Rights Groups Demand Justice as New Details on DEA Spying Program Revealed
Human Rights Watch files suit against U.S. agency as USA Today exposes scope and history of pre-NSA bulk surveillance operation
As new reporting by USA Today on Wednesday exposed the scope of the U.S. Drug Enforcement Administration's two-decade secret surveillance operation against American citizens, dubbed USTO and first publicly revealed in January, a human rights organization filed suit for what it called unconstitutional overreach of government power.
In its lawsuit against the DEA, filed Wednesday, Human Rights Watch said that the agency's operation, which collected bulk data on billions of Americans' international phone calls without a warrant, jeopardized the nonprofit organization's work.
"At Human Rights Watch we work with people who are sometimes in life or death situations, where speaking out can make them a target," HRW general counsel Dinah PoKempner said in a press release after the organization filed suit. "Whom we communicate with and when is often extraordinarily sensitive—and it's information that we wouldn't turn over to the government lightly."
USA Today revealed new details about USTO, which started a decade before 9/11 and developed significantly during then-President George H.W. Bush's administration—and eventually came to serve as a prototype for the NSA's more recent surveillance operations:
In 1992, in the last months of Bush's administration, Attorney General William Barr and his chief criminal prosecutor, Robert Mueller, gave the DEA permission to collect a much larger set of phone data to feed into that intelligence operation.
Instead of simply asking phone companies for records about calls made by people suspected of drug crimes, the Justice Department began ordering telephone companies to turn over lists of all phone calls from the USA to countries where the government determined drug traffickers operated, current and former officials said.
The list of countries included in the sweep totaled up to 116 and reached not just Iran, as the DEA has previously admitted, but nations virtually throughout the world—in Central America, South America, Europe, Asia, western Africa, and the Caribbean, as well as Canada.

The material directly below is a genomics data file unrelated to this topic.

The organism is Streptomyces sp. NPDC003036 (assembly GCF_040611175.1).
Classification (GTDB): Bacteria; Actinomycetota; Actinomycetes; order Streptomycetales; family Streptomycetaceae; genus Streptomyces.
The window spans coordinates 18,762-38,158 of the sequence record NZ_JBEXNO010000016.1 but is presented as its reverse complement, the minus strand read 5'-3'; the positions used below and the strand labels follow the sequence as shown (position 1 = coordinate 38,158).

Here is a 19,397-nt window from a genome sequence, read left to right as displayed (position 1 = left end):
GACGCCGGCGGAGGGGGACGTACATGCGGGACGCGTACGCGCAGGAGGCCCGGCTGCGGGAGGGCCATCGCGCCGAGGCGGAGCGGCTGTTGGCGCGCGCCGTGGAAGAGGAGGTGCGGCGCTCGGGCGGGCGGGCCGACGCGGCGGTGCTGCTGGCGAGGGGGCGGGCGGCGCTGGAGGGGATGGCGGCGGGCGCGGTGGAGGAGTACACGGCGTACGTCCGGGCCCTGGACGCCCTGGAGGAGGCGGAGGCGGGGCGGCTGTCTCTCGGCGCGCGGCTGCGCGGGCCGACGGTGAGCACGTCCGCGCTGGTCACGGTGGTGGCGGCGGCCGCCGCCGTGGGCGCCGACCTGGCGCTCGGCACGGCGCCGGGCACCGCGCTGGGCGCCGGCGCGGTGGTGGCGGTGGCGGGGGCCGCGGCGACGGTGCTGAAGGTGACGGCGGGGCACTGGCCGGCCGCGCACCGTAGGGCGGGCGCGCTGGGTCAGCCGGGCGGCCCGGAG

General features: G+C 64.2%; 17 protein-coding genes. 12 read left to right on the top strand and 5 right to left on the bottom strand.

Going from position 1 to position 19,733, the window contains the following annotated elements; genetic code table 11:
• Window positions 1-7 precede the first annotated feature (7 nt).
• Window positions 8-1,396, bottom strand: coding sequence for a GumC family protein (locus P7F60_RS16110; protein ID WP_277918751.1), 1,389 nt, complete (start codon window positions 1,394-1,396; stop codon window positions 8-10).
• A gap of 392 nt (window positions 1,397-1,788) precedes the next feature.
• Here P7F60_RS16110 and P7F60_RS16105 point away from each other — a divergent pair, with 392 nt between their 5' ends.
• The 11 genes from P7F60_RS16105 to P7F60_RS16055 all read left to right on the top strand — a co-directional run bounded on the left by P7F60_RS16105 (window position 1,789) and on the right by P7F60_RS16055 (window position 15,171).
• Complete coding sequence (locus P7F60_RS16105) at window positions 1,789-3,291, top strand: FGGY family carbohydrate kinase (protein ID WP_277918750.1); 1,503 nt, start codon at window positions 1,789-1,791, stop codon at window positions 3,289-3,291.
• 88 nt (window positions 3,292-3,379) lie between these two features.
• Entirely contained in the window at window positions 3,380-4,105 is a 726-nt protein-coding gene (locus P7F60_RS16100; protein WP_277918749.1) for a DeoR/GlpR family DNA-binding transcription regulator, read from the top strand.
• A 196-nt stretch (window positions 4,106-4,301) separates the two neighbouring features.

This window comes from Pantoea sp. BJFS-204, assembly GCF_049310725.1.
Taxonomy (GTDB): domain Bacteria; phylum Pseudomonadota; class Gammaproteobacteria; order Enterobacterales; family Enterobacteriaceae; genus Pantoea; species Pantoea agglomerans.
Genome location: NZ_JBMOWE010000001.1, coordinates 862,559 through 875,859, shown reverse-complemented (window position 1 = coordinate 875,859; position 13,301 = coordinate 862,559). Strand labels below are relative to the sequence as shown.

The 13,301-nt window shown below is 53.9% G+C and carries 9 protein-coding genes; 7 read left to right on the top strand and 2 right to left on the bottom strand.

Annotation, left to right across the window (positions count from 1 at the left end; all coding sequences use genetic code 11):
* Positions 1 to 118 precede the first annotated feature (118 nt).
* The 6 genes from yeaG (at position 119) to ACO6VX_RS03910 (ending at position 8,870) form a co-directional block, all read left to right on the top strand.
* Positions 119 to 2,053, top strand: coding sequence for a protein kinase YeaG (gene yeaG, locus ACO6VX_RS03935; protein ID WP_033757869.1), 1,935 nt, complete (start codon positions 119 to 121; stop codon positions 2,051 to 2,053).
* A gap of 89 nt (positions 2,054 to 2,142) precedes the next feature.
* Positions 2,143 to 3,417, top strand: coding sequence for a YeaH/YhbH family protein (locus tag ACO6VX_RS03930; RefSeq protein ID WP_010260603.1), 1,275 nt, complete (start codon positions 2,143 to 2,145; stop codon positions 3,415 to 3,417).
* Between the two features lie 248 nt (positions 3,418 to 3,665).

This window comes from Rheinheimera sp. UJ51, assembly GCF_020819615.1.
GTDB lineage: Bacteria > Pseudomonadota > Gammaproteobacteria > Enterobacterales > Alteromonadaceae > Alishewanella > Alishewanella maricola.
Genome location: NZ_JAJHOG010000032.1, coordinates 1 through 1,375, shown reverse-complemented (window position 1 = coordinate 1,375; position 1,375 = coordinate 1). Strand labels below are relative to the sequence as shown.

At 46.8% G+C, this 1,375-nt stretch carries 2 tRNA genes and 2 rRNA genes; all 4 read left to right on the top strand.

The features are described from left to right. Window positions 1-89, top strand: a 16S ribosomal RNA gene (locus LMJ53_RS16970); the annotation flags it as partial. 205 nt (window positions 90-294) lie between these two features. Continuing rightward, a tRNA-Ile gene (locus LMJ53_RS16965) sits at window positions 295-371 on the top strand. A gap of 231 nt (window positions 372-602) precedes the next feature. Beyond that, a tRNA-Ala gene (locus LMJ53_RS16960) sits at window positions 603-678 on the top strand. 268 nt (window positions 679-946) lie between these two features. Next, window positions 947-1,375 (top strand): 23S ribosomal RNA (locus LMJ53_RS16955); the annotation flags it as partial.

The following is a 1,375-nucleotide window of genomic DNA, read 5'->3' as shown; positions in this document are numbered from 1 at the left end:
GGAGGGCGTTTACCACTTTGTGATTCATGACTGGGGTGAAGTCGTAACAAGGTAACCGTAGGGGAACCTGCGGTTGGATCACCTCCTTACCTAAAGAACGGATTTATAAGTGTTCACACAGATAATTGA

"The DEA's program is yet another example of federal agencies overreaching their surveillance authority in secret. We want a court to force the DEA to destroy the records it illegally collected and to declare—once and for all—that bulk collection of Americans' records is unconstitutional."
—Mark Rumold, Electronic Frontier Foundation
In its press release following the lawsuit filing, HRW explained, "Human Rights Watch and its staff work regularly on issues in countries the DEA has targeted, investigating and documenting human rights abuses by communicating with witnesses and victims.... It is unclear what safeguards, if any, were in place to prevent further misuse or abuse of the shared records by foreign governments."
Mark Rumold, staff attorney at the Electronic Frontier Foundation, which is representing HRW in its lawsuit, added, "The DEA's program is yet another example of federal agencies overreaching their surveillance authority in secret. We want a court to force the DEA to destroy the records it illegally collected and to declare—once and for all—that bulk collection of Americans' records is unconstitutional."
EFF staff attorney Nate Cardozo said, "The DEA's program of untargeted and suspicionless surveillance of Americans' international telephone call records—information about the numbers people call, and the time, date, and duration of those calls—affects millions of innocent people, yet the DEA operated the program in secret for years."
"Both the First and Fourth Amendment protect Americans from this kind of overreaching surveillance," Cardozo continued. "This lawsuit aims to vindicate HRW’s rights, and the rights of all Americans, to make calls overseas without being subject to government surveillance."
According to USA Today's investigation, U.S. Attorney General Eric Holder shut down USTO in September 2013, following NSA whistleblower Edward Snowden's revelations earlier that summer, and the DEA purged the database it had accumulated. But three months later, the agency was already seeking permission from the Justice Department to restart the operation.
It withdrew that request when agents came up with a solution, USA Today reports:
Every day, the agency assembles a list of the telephone numbers its agents suspect may be tied to drug trafficking. Each day, it sends electronic subpoenas — sometimes listing more than a thousand numbers — to telephone companies seeking logs of international telephone calls linked to those numbers, two official familiar with the program said.
... The White House proposed a similar approach for the NSA's telephone surveillance program, which is set to expire June 1. That approach would halt the NSA's bulk data collection but would give the spy agency the power to force companies to turn over records linked to particular telephone numbers, subject to a court order.
"The disparity between the DEA's under oath statement—that its collection had been 'suspended' and that the resulting database would not be accessed 'for investigative purposes'—and the officials' out-of-court statements—that the program had ended and the data deleted—illustrates the need for this lawsuit," Cardozo wrote in a blog post Wednesday.
PoKempner added, "The DEA surveillance program puts human rights defenders and victims of abuses in grave danger. Such surveillance effectively chills the use of telephones to collect human rights information in some of the world's most dangerous situations, in some of the world's most dangerous countries."